The Medieval Review 16.01.15

Pohl, Benjamin. Dudo of Saint-Quentin's Historia Normannorum: Tradition, Innovation and Memory. Woodbridge: York Medieval Press, 2015. pp. xii, 313. $115.00 (hardback). ISBN: 978-1-903-15354-3 (hardback).

Reviewed by:

Felice Lifshitz
University of Alberta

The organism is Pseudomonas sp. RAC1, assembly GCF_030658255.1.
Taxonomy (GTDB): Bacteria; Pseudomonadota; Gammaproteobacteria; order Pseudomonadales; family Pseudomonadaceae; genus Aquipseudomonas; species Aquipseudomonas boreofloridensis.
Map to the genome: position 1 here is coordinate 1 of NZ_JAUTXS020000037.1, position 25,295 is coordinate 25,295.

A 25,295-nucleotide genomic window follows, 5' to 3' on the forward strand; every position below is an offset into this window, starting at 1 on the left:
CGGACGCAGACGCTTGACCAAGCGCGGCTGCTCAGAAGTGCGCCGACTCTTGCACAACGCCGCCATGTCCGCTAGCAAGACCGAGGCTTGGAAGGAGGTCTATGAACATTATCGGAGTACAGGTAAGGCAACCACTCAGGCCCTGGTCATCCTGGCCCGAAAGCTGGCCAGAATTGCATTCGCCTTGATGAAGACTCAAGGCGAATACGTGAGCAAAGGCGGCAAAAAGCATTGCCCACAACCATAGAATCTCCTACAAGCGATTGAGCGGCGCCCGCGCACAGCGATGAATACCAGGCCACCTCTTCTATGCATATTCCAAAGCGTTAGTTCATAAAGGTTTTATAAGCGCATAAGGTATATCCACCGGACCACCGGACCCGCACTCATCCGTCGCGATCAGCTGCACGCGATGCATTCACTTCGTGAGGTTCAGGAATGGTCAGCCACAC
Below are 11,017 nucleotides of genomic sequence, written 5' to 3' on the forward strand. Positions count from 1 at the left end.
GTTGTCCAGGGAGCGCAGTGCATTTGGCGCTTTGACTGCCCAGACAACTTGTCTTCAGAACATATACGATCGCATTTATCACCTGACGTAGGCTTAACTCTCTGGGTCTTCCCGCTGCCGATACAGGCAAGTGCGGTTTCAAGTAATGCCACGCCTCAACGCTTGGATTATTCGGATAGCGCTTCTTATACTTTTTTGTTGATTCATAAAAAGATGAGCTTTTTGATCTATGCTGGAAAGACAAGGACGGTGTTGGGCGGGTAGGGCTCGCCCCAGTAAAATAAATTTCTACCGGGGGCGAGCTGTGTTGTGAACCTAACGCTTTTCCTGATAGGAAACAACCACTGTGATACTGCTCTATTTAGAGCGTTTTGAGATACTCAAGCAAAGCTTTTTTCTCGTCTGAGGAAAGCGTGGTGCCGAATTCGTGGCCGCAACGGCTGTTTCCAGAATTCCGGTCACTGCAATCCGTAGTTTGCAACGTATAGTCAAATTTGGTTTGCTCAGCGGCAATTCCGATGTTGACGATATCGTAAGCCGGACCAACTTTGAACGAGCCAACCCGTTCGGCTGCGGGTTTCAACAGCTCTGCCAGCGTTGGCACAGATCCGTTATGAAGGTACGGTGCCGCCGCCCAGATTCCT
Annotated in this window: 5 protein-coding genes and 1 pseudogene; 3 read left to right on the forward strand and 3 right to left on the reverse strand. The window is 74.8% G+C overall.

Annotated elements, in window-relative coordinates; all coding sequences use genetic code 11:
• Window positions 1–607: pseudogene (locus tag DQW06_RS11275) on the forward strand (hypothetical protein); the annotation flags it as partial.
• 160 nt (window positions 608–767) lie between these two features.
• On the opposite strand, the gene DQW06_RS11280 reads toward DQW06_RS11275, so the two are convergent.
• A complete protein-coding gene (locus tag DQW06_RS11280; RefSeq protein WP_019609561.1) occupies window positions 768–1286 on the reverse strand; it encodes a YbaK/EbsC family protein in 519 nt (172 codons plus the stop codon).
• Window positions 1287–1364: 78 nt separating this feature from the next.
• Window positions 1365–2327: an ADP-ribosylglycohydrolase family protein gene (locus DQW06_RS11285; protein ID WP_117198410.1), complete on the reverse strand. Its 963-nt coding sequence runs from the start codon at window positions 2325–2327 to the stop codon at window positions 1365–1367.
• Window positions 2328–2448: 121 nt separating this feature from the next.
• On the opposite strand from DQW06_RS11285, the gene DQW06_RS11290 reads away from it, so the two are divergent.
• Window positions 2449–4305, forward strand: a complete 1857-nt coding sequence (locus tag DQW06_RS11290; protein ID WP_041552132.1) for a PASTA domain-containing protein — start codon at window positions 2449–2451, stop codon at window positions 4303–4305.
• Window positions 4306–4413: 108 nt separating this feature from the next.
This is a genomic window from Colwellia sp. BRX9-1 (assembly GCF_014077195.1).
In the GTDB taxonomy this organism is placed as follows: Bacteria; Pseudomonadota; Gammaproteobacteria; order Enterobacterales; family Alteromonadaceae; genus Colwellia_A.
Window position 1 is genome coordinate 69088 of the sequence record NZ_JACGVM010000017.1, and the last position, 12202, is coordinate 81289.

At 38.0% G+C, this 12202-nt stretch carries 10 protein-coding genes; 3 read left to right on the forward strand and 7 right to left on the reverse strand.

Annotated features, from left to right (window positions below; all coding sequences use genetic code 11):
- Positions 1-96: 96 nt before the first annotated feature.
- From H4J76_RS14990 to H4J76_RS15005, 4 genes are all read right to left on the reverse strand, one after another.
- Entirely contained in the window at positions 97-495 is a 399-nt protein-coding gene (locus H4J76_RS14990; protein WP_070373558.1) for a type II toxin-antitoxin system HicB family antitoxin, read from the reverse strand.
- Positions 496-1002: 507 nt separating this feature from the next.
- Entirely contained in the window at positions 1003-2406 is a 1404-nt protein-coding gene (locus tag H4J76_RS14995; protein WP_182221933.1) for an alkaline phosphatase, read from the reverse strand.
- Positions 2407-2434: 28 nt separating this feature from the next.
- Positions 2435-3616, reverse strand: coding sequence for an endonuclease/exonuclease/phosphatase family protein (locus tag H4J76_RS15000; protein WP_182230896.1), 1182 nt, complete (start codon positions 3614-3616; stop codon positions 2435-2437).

This study of Dudo's Historia Normannorum (hereafter HN) will become a touchstone for all future work on the text and its significance. Commissioned by Duke Richard I of Normandy (r. 942-996) and completed under the patronage of his son and successor Richard II (r. 996-1026), Dudo's prosimetrical narrative was presented to the ducal court at Rouen in or around 1015. We still possess no modern critical edition of the HN. Pohl provides the first full assessment of the entire manuscript tradition of the text: an appendix to the introduction contains descriptions of the manuscripts of the HN (18-33), while appendices 1 and 2 (262-263) contain summary tables of the manuscripts in (respectively) alphabetical and chronological order. However, instead of exploring the contexts of production of the various eleventh- and twelfth-century witnesses to the HN, Pohl generally draws on those manuscripts to shed light on the original intentions of Dudo and his patrons. This casts doubt on whether he has achieved his "foremost objective" to "investigate the crucial functions of early Norman historiography as a medium of cultural memory" (6) beyond the moment of the HN's initial dissemination.